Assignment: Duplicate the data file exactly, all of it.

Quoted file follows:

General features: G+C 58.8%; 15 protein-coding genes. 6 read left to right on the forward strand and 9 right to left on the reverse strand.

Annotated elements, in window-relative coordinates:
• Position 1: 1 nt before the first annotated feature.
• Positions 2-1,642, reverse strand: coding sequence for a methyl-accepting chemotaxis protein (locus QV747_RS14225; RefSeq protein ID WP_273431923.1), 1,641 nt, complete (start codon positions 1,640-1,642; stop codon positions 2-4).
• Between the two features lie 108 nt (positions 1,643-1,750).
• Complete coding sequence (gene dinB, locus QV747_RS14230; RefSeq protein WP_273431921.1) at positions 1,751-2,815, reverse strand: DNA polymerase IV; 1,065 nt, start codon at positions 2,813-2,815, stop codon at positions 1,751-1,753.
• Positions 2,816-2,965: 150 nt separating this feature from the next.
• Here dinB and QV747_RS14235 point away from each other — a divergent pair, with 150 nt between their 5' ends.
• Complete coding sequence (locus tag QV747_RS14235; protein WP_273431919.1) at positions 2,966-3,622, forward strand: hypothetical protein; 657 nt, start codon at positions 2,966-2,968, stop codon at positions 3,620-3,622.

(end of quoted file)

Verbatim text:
General features: G+C 58.8%; 15 protein-coding genes. 6 read left to right on the forward strand and 9 right to left on the reverse strand.

Annotated elements, in window-relative coordinates:
• Position 1: 1 nt before the first annotated feature.
• Positions 2-1,642, reverse strand: coding sequence for a methyl-accepting chemotaxis protein (locus QV747_RS14225; RefSeq protein ID WP_273431923.1), 1,641 nt, complete (start codon positions 1,640-1,642; stop codon positions 2-4).
• Between the two features lie 108 nt (positions 1,643-1,750).
• Complete coding sequence (gene dinB, locus QV747_RS14230; RefSeq protein WP_273431921.1) at positions 1,751-2,815, reverse strand: DNA polymerase IV; 1,065 nt, start codon at positions 2,813-2,815, stop codon at positions 1,751-1,753.
• Positions 2,816-2,965: 150 nt separating this feature from the next.
• Here dinB and QV747_RS14235 point away from each other — a divergent pair, with 150 nt between their 5' ends.
• Complete coding sequence (locus tag QV747_RS14235; protein WP_273431919.1) at positions 2,966-3,622, forward strand: hypothetical protein; 657 nt, start codon at positions 2,966-2,968, stop codon at positions 3,620-3,622.